The NASA objective of expanding the human experience into the far reaches of space requires the development of regenerable life support systems. This work addresses the development of a regenerable air-revitalization system for trace-contaminant (TC) removal for the spacesuit used in extravehicular activities (EVAs). Currently, a bed of granular activated carbon is used for TC control. The carbon is impregnated with phosphoric acid to enhance ammonia sorption, but this also makes regeneration difficult, if not impossible. Temperatures as high as 200 °C have been shown to be required for only partial desorption of ammonia on time scales of 18,140 hours. Neither these elevated temperatures nor the long time needed for sorbent regeneration are acceptable. Thus, the activated carbon has been treated as an expendable resource, and the sorbent bed has been oversized in order to last throughout the entire mission.

Another important consideration is pressure drop. Granular sorbent offers significant resistance to gas flow, which is associated with a high demand for fan power. Thus, there is a great need for an effective TC sorbent that could be regenerated by short exposure to vacuum at low temperatures (under 80 °C for less than 1 hour). A monolithic structure (e.g., a honeycomb) is also desired to reduce fan-power consumption.

The innovation developed involves a TC sorbent with vacuum (or vacuum/thermal) regenerable operation, in contrast to the currently used expendable sorbent; excellent TC removal (high sorption capacity); a carbon monolith sorbent, in contrast to the currently used bed of granular charcoal; proprietary carbon surface conditioning to enhance TC sorption without adversely affecting sorbent regeneration; low pressure drop; carbon pore structure tailored for optimal vacuum/thermal regeneration; optional resistive heating of the carbon monolith for rapid regeneration; and good resistance to dusty environments.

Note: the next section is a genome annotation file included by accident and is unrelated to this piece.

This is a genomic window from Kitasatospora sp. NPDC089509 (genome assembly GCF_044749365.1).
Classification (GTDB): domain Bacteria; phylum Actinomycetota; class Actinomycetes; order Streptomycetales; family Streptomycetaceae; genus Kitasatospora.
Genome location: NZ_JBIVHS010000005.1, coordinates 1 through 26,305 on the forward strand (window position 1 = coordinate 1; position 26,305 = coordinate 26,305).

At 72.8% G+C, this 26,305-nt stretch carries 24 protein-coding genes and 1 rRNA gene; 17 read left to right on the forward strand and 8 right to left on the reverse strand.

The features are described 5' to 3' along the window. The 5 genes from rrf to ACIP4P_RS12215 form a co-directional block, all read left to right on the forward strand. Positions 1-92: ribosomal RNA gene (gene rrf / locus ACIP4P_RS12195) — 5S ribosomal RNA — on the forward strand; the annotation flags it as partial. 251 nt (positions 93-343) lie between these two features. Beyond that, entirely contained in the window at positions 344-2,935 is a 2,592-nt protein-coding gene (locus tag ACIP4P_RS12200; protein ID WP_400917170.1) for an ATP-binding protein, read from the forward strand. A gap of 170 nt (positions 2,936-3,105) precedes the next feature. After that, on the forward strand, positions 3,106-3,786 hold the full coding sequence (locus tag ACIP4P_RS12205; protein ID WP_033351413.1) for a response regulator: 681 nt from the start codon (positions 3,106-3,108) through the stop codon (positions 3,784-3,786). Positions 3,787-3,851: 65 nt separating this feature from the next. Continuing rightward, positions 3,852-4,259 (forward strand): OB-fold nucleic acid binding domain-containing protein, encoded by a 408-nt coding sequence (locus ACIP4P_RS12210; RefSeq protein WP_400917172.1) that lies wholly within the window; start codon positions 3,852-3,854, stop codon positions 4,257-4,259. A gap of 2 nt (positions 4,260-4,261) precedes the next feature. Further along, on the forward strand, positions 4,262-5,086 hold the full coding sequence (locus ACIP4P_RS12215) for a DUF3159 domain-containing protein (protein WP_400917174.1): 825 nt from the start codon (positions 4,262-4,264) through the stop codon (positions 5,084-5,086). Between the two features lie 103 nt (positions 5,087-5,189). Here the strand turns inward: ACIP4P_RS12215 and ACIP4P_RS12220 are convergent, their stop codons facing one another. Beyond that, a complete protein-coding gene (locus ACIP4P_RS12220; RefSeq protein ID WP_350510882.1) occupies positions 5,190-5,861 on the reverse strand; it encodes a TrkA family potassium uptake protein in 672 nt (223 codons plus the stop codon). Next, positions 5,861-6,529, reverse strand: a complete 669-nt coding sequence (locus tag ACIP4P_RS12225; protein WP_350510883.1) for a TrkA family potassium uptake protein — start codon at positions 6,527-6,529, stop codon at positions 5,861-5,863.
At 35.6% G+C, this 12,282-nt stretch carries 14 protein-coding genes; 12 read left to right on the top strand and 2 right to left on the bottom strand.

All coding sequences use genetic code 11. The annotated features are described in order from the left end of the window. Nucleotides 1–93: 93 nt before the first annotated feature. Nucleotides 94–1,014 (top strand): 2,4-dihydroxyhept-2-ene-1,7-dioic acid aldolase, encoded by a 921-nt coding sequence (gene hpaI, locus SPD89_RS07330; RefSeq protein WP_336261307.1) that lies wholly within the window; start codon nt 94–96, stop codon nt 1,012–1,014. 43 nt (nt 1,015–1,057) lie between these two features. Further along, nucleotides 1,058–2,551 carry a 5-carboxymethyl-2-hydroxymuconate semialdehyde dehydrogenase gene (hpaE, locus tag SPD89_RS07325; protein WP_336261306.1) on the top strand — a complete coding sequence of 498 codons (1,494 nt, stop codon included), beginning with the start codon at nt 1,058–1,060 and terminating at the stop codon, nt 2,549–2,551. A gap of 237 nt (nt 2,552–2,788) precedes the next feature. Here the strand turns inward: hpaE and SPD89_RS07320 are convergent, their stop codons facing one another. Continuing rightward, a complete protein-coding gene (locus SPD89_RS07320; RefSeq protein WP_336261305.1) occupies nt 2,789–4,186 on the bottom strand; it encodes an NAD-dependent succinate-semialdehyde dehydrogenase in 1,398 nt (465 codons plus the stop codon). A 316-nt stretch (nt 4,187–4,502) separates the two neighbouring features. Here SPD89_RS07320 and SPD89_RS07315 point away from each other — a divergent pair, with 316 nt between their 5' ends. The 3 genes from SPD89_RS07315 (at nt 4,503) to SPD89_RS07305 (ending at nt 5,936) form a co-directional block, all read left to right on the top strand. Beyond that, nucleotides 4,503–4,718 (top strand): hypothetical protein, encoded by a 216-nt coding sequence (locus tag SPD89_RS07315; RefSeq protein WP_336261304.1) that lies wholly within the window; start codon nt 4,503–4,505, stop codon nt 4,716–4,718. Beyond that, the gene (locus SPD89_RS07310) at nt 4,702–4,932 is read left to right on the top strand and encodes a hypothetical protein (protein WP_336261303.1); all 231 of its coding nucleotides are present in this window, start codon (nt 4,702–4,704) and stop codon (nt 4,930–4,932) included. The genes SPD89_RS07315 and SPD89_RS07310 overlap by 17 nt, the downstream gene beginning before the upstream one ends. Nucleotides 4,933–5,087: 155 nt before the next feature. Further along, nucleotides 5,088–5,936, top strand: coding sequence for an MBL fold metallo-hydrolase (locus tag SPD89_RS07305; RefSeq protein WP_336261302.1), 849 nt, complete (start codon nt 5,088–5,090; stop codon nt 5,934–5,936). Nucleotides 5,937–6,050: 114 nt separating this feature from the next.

Main trace contaminants of interest are ammonia and formaldehyde. In the current project, numerous carbon sorbent monoliths were fabricated and tested, and their superior performance was shown. Multiple adsorption/vacuum-regeneration cycles were demonstrated at room temperature, as well as proprietary carbon surface conditioning that enhances ammonia sorption without impairing sorbent regeneration. Depending on the particular sorbent monolith geometry, the reduction in pressure drop with respect to granular sorbent was found to be between 50% and two orders of magnitude. It was also shown that the carbon sorbent monolith could be resistively heated by applying voltage to the opposite ends of the monolith.

High-purity, polymer-derived carbon monoliths were developed and shown effective in regenerative ammonia sorption. Two carbon precursors and two monolith configurations were studied. One of them involves impregnating high-strength carbon foam with the polymer precursor in either the liquid or solid form. Upon carbonization, and optional activation and surface conditioning, the carbon monoliths offer the advantages of good sorption capacity, reversible (regenerative) operation, and low pressure drop, i.e. low power consumption.

The use of the developed TC sorbents will make it possible to produce a prototype lightweight, regenerable TC removal system for the spacesuit. Results of the proposed research will make it technically feasible to reduce substantially the weight and size of TC removal units thanks to increased sorption capacity and effective in-situ sorbent regeneration. An additional benefit is associated with the reduced power requirements due to the lower pressure drop. The advantage to NASA would be the ability to reduce the overall system weight and to reduce consumables (e.g., no need to supply nonregenerable sorbents). Monoliths are also less likely to get plugged by lunar dust than packed beds of granular sorbent.

This work was done by Marek Wójtowicz, Joseph Cosgrove, and Michael Serio of Advanced Fuel Research for Johnson Space Center. Additional funding was provided by Connecticut Innovations, Inc. MSC-25296-1


NASA Tech Briefs Magazine

This article first appeared in the June, 2015 issue of NASA Tech Briefs Magazine.

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